But my favorite is “New York,” the album with which he closed out the decade in 1989.  And although the songs are great, what I love most about the record is how it sounds.  It’s very basic – Reed and Mike Rathke on guitars, Rob Wasserman on bass, and Fred Maher on drums (with an assist from VU’s drummer Maureen Tucker on two songs) – and clean.  No embellishments, just a great band featuring two guitarists with the ability to match each other, note for note.

Lou Reed is one of those guys that you either love, or you don’t.  There doesn’t seem to be a lot of middle ground when it comes to Lou.  He doesn’t really “sing” per se, although his vocals are one of the strengths of the album.  In many cases it’s amazing wordplay, in others it’s telling a great story.  And when he’s pissed off, there’s never any doubt about it.  Favorites: “Romeo Had Juliette,” “Halloween Parade,” “The Beginning of a Great Adventure,” “Busload of Faith,” “Hold On,” “Strawman” and “Dime Store Mystery,” which sounds more like a VU song than anything else that Reed has ever recorded.

Christgau: A-. “Protesting, elegizing, carping, waxing sarcastic, forcing jokes, stating facts, garbling what he just read in the Times, free-associating to doomsday, Lou carries on a New York conversation--all that's missing is a disquisition on real estate. I don't always find his politics especially smart--though I have no problem with his grousing about Jesse's Jewish problem, I wish he'd called the man on Hymietown rather than Arafat. But that's not really the point, is it? As usual, the pleasure of the lyrics is mostly tone and delivery--plus the impulse they validate, their affirmation that you can write songs about this stuff. Plus, right, the music. Which is, right, the most Velvets of his entire solo career. And which doesn't, wrong, sound like the Velvets. Not even as much as Galaxie 500. Just bass, drums, and two (simple) guitars.”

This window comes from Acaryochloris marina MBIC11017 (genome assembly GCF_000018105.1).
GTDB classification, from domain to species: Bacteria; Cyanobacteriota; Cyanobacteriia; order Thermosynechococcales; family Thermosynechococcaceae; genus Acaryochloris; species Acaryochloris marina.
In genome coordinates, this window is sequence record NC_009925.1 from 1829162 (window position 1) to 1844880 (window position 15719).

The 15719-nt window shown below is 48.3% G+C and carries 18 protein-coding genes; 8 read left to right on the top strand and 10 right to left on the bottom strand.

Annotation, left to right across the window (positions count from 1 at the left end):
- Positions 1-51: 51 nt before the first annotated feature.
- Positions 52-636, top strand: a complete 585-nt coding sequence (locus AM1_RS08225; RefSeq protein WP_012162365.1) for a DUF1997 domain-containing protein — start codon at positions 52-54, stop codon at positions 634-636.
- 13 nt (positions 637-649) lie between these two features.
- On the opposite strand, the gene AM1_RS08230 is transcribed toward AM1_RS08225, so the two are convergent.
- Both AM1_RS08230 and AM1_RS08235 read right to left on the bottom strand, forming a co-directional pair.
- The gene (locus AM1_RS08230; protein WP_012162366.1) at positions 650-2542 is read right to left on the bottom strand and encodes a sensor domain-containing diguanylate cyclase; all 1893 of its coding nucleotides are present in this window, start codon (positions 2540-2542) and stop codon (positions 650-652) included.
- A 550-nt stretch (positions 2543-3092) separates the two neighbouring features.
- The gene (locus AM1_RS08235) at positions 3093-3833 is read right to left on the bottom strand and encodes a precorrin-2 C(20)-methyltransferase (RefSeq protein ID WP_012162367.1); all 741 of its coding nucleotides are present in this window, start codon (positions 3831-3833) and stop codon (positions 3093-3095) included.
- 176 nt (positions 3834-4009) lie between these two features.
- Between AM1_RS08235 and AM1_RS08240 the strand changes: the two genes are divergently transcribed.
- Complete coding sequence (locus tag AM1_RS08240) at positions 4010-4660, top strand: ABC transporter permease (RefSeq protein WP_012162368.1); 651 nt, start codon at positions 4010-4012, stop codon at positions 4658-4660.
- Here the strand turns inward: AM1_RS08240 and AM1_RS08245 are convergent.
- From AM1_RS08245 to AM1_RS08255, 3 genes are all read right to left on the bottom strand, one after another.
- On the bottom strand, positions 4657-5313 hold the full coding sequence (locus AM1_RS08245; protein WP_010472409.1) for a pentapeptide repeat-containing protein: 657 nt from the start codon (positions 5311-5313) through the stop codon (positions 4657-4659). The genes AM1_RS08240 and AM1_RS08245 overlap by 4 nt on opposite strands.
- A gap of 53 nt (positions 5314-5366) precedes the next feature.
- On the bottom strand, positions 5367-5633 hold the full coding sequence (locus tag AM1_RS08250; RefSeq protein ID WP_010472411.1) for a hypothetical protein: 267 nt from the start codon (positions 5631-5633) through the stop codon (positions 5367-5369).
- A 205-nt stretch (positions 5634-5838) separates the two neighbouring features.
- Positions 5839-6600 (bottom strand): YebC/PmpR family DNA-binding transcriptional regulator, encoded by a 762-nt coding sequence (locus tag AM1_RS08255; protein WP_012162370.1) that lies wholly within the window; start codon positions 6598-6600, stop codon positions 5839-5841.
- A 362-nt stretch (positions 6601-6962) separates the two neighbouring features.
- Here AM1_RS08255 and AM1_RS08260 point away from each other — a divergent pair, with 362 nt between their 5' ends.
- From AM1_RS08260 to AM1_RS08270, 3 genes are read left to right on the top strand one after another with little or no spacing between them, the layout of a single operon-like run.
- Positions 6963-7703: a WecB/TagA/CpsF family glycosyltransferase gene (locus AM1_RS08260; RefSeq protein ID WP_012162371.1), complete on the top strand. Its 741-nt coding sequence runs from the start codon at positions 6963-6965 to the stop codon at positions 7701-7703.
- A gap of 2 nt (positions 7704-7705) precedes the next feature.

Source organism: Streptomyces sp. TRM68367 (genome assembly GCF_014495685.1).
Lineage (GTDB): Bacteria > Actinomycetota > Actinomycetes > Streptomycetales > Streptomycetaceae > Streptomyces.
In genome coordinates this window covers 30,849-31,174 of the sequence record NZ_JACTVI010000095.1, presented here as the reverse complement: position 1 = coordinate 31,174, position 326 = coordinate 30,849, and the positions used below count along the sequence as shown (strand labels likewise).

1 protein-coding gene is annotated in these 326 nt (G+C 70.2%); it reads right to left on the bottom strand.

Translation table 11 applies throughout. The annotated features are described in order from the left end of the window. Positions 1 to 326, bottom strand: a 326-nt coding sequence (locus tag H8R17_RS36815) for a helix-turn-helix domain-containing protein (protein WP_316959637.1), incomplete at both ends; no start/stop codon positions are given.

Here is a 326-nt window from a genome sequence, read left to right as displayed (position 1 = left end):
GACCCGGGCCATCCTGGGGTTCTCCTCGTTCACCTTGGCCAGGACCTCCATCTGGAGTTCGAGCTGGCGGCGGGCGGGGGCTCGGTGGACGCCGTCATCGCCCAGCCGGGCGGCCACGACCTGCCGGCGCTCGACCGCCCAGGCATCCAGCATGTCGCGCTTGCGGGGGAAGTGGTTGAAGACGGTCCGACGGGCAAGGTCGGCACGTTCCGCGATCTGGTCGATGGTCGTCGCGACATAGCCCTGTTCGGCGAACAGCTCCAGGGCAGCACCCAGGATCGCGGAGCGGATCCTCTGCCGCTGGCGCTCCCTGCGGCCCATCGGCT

Saturday, February 13, 2016

"Willy and the Poor Boys," Creedence Clearwater Revival (1969)

“Willie and the Poor Boys” was my birthday present in 1970, when I was in the 4th grade.

It seemed at the time, and nothing has transpired in the 45-plus years since to make me change my mind, that everyone liked Creedence Clearwater Revival.  All of my friends loved them; my parents loved them; even the teachers let us listen to their records during lunch every now and then.

Every Creedence album had a formula, and “Willy and the Poor Boys” was no different: a couple of massive radio hits (in this instance, “Down on the Corner” and “Fortunate Son”), a couple of John Fogerty-penned classics (“It Came Out of the Sky,” “Don’t Look Now”), a couple of oldies/traditionals performed Creedence-style (“Cotton Fields,” “The Midnight Special”), and a couple of songs that (at the time) I called “the long songs” (“Feelin’ Blue,” “Effigy”).

Thinking about it now it seems like a bit of an odd mix, but have no doubt – Creedence was a great, great band, perhaps the greatest American band of all.  Their flame may have burned for a relatively short time, but during that time it burned incredibly bright.

Christgau: A+. “Somehow I have never bothered to state my almost unqualified admiration for John Fogerty. Creedence's ecumenical achievement is almost unbelievable: this is the only group since the Beatles and the Stones to turn out hit after hit without losing any but the most perverse hip music snobs. With this in mind, Fogerty's subtlety as a political songwriter (have you ever really dug the words of "Fortunate Son"?) comes as no surprise. This is everything a good rock album should be--the best they've done yet, I think.”